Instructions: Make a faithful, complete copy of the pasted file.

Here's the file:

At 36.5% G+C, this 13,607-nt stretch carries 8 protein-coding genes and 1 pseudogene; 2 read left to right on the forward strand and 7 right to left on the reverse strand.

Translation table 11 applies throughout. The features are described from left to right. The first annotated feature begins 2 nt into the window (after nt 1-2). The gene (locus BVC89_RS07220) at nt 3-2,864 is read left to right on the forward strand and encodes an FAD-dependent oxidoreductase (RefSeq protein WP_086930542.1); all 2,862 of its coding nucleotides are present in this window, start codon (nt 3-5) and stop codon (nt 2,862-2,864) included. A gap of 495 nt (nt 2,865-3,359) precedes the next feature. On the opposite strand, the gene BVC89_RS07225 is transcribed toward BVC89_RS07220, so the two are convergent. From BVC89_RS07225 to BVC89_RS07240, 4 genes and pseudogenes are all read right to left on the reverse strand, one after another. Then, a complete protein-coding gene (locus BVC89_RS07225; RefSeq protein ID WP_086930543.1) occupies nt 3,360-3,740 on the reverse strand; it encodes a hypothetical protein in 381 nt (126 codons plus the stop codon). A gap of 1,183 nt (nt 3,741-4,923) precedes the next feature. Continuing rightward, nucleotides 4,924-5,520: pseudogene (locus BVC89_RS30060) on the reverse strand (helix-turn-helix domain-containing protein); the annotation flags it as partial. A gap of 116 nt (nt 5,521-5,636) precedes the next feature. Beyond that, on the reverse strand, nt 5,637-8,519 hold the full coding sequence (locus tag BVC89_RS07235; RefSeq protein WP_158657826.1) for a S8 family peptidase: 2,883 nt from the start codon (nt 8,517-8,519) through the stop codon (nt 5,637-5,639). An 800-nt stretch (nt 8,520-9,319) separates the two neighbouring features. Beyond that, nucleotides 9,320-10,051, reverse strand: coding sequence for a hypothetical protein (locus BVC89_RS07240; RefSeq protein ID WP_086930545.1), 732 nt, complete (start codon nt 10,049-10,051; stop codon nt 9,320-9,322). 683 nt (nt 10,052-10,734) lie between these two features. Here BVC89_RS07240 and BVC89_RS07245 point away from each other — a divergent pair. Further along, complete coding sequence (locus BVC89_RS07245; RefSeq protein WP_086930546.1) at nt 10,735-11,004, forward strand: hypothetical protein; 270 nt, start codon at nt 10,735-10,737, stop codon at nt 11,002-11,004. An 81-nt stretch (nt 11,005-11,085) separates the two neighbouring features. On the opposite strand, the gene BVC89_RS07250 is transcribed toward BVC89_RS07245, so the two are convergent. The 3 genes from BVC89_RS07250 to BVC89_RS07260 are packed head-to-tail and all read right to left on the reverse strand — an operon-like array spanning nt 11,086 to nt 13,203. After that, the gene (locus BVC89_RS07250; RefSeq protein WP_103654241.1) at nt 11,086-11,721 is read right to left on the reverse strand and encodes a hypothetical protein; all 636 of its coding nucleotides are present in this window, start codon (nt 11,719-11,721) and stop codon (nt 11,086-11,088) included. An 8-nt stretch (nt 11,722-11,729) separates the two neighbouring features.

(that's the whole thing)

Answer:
At 36.5% G+C, this 13,607-nt stretch carries 8 protein-coding genes and 1 pseudogene; 2 read left to right on the forward strand and 7 right to left on the reverse strand.

Translation table 11 applies throughout. The features are described from left to right. The first annotated feature begins 2 nt into the window (after nt 1-2). The gene (locus BVC89_RS07220) at nt 3-2,864 is read left to right on the forward strand and encodes an FAD-dependent oxidoreductase (RefSeq protein WP_086930542.1); all 2,862 of its coding nucleotides are present in this window, start codon (nt 3-5) and stop codon (nt 2,862-2,864) included. A gap of 495 nt (nt 2,865-3,359) precedes the next feature. On the opposite strand, the gene BVC89_RS07225 is transcribed toward BVC89_RS07220, so the two are convergent. From BVC89_RS07225 to BVC89_RS07240, 4 genes and pseudogenes are all read right to left on the reverse strand, one after another. Then, a complete protein-coding gene (locus BVC89_RS07225; RefSeq protein ID WP_086930543.1) occupies nt 3,360-3,740 on the reverse strand; it encodes a hypothetical protein in 381 nt (126 codons plus the stop codon). A gap of 1,183 nt (nt 3,741-4,923) precedes the next feature. Continuing rightward, nucleotides 4,924-5,520: pseudogene (locus BVC89_RS30060) on the reverse strand (helix-turn-helix domain-containing protein); the annotation flags it as partial. A gap of 116 nt (nt 5,521-5,636) precedes the next feature. Beyond that, on the reverse strand, nt 5,637-8,519 hold the full coding sequence (locus tag BVC89_RS07235; RefSeq protein WP_158657826.1) for a S8 family peptidase: 2,883 nt from the start codon (nt 8,517-8,519) through the stop codon (nt 5,637-5,639). An 800-nt stretch (nt 8,520-9,319) separates the two neighbouring features. Beyond that, nucleotides 9,320-10,051, reverse strand: coding sequence for a hypothetical protein (locus BVC89_RS07240; RefSeq protein ID WP_086930545.1), 732 nt, complete (start codon nt 10,049-10,051; stop codon nt 9,320-9,322). 683 nt (nt 10,052-10,734) lie between these two features. Here BVC89_RS07240 and BVC89_RS07245 point away from each other — a divergent pair. Further along, complete coding sequence (locus BVC89_RS07245; RefSeq protein WP_086930546.1) at nt 10,735-11,004, forward strand: hypothetical protein; 270 nt, start codon at nt 10,735-10,737, stop codon at nt 11,002-11,004. An 81-nt stretch (nt 11,005-11,085) separates the two neighbouring features. On the opposite strand, the gene BVC89_RS07250 is transcribed toward BVC89_RS07245, so the two are convergent. The 3 genes from BVC89_RS07250 to BVC89_RS07260 are packed head-to-tail and all read right to left on the reverse strand — an operon-like array spanning nt 11,086 to nt 13,203. After that, the gene (locus BVC89_RS07250; RefSeq protein WP_103654241.1) at nt 11,086-11,721 is read right to left on the reverse strand and encodes a hypothetical protein; all 636 of its coding nucleotides are present in this window, start codon (nt 11,719-11,721) and stop codon (nt 11,086-11,088) included. An 8-nt stretch (nt 11,722-11,729) separates the two neighbouring features.